Deerfield, Ill. Walgreen Co. announced late Thursday that it would reduce its expansion plans beginning in fiscal 2009. The chain cited a need to provide more flexibility to invest in core strategies and improve shareholder value as reasons behind the slowdown.
Walgreens said it intends to reduce expansion from a nearly 9% increase in net new organic stores in the current fiscal 2008 (which ends Aug. 31) to a goal of about 6% in fiscal 2010 and approximately 5% annual increases beginning in fiscal 2011.
Previously, the company had planned a long-term store growth rate of 8%. New-store openings that are already in the pipeline are expected to result in approximately 8% organic store growth in fiscal 2009.
According to the company, it will open more than 500 net new organic stores (after relocations and closings) in the current fiscal year.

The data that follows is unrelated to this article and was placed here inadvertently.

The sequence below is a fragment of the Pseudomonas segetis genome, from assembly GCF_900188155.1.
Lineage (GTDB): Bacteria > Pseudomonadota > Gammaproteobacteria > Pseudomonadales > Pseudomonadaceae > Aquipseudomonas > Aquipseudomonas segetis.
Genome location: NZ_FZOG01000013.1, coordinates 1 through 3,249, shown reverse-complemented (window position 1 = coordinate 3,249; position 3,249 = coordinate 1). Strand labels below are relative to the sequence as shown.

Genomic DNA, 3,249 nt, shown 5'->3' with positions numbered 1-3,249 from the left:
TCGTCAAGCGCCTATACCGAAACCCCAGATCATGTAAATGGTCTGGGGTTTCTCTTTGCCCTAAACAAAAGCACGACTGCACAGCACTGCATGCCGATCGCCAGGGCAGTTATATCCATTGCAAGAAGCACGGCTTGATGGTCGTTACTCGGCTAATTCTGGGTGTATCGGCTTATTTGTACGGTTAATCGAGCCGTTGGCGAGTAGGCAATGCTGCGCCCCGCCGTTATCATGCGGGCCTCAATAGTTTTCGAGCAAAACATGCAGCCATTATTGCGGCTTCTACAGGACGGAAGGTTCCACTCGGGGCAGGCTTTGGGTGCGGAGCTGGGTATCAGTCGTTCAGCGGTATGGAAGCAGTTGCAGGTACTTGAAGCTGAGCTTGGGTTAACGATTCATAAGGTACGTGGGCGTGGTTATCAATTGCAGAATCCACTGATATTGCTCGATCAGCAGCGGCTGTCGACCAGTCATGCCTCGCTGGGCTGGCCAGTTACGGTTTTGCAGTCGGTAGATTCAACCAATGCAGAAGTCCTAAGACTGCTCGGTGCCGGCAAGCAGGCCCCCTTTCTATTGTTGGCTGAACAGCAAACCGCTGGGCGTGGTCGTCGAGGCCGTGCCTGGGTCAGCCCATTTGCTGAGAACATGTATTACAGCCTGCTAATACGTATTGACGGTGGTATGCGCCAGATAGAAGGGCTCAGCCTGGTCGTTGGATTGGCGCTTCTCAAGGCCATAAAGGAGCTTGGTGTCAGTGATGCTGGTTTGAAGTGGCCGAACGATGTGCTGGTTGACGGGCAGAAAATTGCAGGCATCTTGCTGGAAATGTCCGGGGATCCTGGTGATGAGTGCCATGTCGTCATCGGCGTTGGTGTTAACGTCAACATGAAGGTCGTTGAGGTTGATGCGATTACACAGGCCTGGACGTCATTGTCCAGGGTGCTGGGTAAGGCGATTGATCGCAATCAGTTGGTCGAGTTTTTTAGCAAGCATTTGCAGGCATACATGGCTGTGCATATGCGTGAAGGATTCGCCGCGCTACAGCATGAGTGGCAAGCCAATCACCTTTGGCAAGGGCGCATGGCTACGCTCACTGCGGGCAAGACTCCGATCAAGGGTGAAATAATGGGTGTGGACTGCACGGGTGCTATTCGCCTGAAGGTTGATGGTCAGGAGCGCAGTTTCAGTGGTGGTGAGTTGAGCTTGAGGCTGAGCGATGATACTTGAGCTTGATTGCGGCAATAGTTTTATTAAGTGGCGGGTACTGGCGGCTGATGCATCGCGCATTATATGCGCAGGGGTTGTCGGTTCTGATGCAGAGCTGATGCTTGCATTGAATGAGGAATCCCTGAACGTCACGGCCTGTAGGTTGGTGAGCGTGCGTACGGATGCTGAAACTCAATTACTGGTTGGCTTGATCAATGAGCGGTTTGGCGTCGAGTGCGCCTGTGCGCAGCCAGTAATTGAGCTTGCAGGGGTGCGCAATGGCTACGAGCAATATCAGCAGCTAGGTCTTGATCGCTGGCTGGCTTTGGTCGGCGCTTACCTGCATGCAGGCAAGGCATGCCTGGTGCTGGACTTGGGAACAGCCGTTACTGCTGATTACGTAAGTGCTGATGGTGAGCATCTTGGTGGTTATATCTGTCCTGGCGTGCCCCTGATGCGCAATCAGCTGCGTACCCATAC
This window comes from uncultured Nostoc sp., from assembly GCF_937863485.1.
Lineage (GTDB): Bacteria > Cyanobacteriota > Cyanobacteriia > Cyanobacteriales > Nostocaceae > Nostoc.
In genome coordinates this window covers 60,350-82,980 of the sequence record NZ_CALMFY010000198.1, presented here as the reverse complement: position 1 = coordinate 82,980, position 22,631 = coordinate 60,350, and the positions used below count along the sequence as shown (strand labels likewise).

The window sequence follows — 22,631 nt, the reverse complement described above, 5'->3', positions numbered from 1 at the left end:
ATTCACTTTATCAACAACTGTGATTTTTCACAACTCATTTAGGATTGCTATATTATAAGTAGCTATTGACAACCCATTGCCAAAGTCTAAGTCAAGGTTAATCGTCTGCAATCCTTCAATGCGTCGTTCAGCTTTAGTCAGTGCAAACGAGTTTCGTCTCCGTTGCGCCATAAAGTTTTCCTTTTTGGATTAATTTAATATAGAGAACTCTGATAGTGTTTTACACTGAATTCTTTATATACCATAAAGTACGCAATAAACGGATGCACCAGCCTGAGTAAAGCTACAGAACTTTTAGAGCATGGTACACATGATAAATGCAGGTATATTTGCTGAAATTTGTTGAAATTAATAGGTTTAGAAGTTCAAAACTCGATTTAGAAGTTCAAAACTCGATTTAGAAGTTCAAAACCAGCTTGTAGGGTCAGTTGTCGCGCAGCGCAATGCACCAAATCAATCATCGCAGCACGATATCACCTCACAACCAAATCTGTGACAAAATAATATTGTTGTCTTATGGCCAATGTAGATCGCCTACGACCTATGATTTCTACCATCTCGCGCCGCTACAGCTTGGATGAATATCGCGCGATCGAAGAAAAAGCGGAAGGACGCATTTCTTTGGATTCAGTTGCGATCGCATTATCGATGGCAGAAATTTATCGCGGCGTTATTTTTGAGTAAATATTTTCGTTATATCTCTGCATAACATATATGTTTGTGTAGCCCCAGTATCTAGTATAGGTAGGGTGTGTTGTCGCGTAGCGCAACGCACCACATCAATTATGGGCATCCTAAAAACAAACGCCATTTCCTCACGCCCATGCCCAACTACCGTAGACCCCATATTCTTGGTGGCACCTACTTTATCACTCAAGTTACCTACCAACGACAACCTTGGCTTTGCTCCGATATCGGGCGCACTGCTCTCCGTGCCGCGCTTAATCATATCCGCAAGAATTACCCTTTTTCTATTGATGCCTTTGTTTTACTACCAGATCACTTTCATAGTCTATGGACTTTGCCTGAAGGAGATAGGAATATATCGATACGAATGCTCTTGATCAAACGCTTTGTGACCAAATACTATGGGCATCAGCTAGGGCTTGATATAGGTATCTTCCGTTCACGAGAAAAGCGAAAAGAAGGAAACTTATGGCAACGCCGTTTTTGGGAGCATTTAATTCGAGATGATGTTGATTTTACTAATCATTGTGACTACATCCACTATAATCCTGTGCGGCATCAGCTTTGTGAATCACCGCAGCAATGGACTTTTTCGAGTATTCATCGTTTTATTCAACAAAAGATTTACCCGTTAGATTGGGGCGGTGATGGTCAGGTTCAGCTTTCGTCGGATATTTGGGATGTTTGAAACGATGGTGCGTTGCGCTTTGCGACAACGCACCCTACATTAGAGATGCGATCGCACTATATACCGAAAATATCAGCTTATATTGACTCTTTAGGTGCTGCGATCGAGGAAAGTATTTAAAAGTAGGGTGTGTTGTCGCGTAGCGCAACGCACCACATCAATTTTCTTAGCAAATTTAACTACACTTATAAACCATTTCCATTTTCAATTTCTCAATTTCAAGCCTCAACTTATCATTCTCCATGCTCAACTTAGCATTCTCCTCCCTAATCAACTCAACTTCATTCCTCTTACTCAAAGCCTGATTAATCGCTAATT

“This move allows us to improve both return on invested capital and overall shareholder value,” said Walgreens chairman and CEO Jeffrey A. Rein. “At the same time, it gives us the flexibility to invest in our core strategies.”
By moderating its organic store growth, Walgreens expects to reduce capital expenditures by about $500 million over the next three fiscal years compared to the company’s previously announced plans.